There are many innovative treatments available – restorative, surgery and orthodontic. Treatment choices vary, and can only be offered after the correct diagnosis has been made. A dentist will need to look closely at the patients medical and dental history, do x rays and clinical examinations and in some cases even do a tooth size evaluation. Contributing factors may also need to be considered. These include spacing of teeth in the mouth, vertical tooth overlaps, normal growth and development, tooth size and tooth angles. The best treatment for the particular patient needs to be chosen. It is often more important to treat the cause of the diastema, rather than simply focusing on correcting the gap.
The surface of your tooth will need to be roughened a little so as to give the veneer more chance of bonding to your enamel. A mould will be made of your tooth and a porcelain veneer made using this to make a perfect fitting veneer. Veneers can be trimmed and shaped a little more by your dentist to make them look perfect.
Your teeth may be sensitive to cold for a while.
Veneers can last for many years – but, they are not indestructible and can be chipped or damaged if treated roughly.
A veneer is a thin layer of porcelain made to fit over the front surface of a tooth, like a false fingernail fits over a nail. Sometimes a natural colour ‘composite’ material is used instead of porcelain.
Veneers make teeth look natural and healthy, and because they are very thin and are held in place by a special strong bond (rather like super-glue) very little preparation of the tooth is needed.
Veneers can improve the colour, shape and position of teeth. A precise shade of porcelain can be chosen to give the right colour to improve a single discoloured or stained tooth or to lighten front teeth (usually the upper ones) generally. A veneer can make a chipped tooth look intact again. The porcelain covers the whole of the front of the tooth with a thicker section replacing the broken part. Veneers can also be used to close small gaps, when orthodontics (braces) are not suitable. If one tooth is slightly out of position, a veneer can sometimes be fitted to bring it into line with the others.
A natural-coloured filling material can be used for minor repairs to front teeth. This is excellent where the tooth supports the filling, but may not work so well for broken tooth corners. There will always be a join between the tooth and the filling material. Crowns are used for teeth that need to be strengthened – either because they have broken, have been weakened by a very large filling, or have had root canal treatment.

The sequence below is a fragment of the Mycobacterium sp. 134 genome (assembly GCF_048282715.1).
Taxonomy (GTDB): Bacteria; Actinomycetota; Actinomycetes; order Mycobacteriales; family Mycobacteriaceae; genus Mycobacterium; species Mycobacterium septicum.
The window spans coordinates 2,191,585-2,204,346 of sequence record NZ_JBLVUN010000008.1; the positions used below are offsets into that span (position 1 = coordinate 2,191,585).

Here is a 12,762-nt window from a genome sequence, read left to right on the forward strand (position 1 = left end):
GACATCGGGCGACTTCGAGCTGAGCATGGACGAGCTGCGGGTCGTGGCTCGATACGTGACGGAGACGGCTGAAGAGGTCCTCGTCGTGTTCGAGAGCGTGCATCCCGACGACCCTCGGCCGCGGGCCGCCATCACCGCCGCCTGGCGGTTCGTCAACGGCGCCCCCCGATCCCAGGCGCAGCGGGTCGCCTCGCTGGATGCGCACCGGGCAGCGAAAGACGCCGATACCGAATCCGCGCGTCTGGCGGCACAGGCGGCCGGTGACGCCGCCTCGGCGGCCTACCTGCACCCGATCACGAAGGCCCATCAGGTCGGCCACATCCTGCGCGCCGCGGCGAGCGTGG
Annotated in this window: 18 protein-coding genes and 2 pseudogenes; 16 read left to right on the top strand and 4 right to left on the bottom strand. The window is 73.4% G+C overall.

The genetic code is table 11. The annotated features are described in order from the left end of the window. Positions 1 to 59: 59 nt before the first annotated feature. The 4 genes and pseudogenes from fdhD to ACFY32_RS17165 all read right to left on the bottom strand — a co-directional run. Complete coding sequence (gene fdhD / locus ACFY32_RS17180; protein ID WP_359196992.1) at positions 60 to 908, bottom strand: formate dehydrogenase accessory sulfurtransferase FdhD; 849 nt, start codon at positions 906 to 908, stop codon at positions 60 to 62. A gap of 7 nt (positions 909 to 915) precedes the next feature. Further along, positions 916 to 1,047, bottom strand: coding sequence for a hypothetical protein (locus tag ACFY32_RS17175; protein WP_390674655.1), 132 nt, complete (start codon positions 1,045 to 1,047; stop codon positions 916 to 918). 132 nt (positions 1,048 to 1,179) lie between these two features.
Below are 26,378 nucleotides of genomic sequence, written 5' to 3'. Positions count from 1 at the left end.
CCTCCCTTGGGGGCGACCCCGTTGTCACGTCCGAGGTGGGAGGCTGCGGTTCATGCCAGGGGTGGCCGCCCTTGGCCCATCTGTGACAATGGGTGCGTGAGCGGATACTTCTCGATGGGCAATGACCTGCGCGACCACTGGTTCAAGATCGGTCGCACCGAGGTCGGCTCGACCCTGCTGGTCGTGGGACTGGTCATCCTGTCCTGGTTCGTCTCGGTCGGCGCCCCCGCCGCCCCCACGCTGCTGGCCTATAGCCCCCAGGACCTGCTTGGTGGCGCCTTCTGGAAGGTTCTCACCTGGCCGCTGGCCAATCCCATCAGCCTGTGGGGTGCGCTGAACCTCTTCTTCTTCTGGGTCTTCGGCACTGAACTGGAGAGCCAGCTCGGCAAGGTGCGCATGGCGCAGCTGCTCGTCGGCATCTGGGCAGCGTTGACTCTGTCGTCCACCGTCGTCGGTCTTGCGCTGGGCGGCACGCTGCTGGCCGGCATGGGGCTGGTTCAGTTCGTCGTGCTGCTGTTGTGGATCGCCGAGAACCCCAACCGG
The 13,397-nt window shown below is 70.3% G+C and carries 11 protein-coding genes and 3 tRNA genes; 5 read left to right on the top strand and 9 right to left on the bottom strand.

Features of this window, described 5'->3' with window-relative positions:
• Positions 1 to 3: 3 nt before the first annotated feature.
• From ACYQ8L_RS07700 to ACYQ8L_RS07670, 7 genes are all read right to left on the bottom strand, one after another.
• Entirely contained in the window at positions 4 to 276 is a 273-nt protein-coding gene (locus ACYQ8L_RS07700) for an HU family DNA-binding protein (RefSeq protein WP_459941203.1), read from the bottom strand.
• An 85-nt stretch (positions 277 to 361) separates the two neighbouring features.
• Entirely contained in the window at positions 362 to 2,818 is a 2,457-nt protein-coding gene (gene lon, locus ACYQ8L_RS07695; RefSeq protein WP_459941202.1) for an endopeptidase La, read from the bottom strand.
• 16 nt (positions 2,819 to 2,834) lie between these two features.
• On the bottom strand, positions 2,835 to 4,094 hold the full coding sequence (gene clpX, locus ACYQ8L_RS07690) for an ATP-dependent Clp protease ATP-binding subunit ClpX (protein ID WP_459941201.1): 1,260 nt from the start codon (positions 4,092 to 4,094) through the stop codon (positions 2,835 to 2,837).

Veneers should last for many years, but they can chip or break, just as your own teeth can. Your dentist will tell you how long each individual veneer should last. Small chips can be repaired, or a new veneer fitted if necessary.
Some of the shiny outer enamel surface of the tooth may be removed, to make sure that the veneer can be bonded permanently in place later. The amount of enamel removed is tiny and will be the same as the thickness of the veneer to be fitted, so that the tooth stays the same size. A local anaesthetic (injection) may be used to make sure that there is no discomfort, but often this is not necessary. Once the tooth has been prepared, the dentist will take an ‘impression’. This will be given to the dental technician, along with any other information needed to make the veneer. The colour of the surrounding teeth is matched on a shade guide to make sure that the veneer will look entirely natural.
A veneer takes at least two visits; the first to prepare the tooth and to match the shade, and the second to fit it. Before bonding it in place, your dentist will show you the veneer on your tooth to make sure you are happy with it. Bonding a veneer in place is done with a special adhesive, which holds it firmly on the tooth.
Because the preparation of the tooth is so slight you will probably not need a temporary veneer. The tooth will look very much the same after preparation, but will feel slightly less smooth.
Only minor adjustments can be made to the veneer after it is fitted. It is usually best to wait a little while to get used to it before any changes are made. Your dentist will probably want to check and polish it a week or so after it is fitted, and to make sure that you are happy with it.
You can have veneers on the NHS. However, many dentists prefer to provide cosmetic treatment privately. It is important to discuss charges and treatment options with your dentist before starting treatment.